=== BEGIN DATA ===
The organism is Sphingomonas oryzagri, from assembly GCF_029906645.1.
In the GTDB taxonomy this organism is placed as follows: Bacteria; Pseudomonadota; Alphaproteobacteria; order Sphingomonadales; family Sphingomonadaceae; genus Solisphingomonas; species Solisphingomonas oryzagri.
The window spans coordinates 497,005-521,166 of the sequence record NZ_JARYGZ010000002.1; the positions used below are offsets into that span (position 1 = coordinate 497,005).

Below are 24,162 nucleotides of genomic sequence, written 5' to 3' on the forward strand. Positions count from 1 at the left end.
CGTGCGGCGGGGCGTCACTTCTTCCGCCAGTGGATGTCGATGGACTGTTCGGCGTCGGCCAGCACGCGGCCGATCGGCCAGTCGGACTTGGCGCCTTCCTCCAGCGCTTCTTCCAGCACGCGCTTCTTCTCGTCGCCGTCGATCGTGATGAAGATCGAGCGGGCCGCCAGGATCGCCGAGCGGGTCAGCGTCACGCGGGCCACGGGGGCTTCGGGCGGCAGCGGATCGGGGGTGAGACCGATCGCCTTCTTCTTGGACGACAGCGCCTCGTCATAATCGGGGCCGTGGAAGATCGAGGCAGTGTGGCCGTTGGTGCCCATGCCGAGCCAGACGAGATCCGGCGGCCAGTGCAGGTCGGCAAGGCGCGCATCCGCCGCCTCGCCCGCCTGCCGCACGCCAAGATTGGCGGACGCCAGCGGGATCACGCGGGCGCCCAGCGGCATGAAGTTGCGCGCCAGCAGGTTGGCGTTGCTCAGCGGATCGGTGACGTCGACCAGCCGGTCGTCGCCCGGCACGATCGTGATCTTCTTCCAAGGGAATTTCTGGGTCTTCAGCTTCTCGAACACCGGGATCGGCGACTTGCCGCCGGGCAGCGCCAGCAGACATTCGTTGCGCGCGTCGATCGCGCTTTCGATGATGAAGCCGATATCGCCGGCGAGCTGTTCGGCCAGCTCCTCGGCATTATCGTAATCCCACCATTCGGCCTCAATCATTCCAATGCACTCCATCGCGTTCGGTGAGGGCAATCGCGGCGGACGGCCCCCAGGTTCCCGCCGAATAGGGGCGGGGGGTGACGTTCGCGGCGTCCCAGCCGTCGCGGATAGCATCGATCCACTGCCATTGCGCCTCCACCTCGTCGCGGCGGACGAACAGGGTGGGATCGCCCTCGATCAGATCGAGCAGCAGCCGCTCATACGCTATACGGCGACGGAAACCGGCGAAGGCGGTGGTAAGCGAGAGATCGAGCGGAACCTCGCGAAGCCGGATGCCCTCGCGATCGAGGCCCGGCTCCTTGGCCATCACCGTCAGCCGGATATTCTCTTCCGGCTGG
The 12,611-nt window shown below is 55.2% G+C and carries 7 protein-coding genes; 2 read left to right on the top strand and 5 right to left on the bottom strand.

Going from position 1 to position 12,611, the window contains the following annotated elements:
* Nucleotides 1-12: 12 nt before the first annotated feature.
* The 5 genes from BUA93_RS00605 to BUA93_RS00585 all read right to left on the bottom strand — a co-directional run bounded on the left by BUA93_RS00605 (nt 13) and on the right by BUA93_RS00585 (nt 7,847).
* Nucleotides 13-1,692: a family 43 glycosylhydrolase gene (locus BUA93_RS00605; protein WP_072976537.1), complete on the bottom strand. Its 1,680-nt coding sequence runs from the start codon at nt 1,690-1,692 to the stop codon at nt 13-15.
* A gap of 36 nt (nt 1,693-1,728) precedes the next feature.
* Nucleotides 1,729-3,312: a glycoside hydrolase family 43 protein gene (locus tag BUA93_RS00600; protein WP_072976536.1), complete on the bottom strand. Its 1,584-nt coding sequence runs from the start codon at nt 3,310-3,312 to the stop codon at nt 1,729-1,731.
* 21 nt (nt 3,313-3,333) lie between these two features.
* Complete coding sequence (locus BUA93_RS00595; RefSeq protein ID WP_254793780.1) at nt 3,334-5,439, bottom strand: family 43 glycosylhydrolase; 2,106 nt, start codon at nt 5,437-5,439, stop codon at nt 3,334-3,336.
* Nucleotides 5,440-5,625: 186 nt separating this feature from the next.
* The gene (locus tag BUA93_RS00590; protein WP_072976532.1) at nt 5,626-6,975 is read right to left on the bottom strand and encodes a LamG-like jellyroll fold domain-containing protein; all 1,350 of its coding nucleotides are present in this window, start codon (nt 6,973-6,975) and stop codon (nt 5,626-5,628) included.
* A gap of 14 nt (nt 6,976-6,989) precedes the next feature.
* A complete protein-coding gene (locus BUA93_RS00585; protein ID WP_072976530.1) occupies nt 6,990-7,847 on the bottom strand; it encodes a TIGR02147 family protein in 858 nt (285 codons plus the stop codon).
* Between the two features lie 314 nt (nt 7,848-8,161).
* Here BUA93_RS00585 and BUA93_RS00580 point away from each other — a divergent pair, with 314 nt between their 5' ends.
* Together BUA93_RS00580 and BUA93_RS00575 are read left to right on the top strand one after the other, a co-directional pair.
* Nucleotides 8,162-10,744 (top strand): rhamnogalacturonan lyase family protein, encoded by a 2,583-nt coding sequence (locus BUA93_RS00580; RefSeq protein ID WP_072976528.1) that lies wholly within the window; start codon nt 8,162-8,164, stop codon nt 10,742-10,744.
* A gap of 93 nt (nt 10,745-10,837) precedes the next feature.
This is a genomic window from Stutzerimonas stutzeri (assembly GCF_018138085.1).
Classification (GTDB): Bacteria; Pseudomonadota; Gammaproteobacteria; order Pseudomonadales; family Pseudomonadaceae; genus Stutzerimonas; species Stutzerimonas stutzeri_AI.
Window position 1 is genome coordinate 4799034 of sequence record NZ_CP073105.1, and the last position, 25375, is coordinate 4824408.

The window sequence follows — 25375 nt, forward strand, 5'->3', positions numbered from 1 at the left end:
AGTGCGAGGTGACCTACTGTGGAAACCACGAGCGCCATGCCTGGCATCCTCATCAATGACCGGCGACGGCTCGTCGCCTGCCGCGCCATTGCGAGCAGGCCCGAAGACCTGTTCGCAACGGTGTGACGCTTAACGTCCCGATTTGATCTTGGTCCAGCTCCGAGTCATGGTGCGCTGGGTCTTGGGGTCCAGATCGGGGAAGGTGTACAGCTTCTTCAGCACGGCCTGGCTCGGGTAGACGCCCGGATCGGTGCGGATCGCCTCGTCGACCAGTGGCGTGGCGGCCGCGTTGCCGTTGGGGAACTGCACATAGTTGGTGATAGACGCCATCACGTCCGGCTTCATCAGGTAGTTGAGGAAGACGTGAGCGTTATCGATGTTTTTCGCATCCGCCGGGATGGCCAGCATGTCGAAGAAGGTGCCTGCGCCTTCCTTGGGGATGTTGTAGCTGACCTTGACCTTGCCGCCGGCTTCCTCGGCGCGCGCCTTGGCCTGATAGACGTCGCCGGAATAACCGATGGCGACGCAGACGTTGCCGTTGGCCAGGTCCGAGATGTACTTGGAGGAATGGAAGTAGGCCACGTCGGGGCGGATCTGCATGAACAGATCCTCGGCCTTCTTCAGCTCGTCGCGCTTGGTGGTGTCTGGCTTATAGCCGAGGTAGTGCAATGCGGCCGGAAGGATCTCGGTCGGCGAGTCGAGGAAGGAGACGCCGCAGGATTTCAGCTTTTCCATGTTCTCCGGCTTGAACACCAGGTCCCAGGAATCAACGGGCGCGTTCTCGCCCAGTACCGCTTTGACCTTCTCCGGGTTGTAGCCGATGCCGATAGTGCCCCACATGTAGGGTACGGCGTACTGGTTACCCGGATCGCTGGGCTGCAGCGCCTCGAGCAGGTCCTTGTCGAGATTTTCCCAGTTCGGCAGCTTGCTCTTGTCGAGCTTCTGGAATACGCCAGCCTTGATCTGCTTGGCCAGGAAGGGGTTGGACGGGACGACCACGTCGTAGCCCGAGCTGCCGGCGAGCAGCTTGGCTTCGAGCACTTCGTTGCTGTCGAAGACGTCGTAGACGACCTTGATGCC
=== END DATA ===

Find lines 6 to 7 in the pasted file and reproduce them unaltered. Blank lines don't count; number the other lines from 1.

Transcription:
The 12,611-nt window shown below is 55.2% G+C and carries 7 protein-coding genes; 2 read left to right on the top strand and 5 right to left on the bottom strand.

Going from position 1 to position 12,611, the window contains the following annotated elements: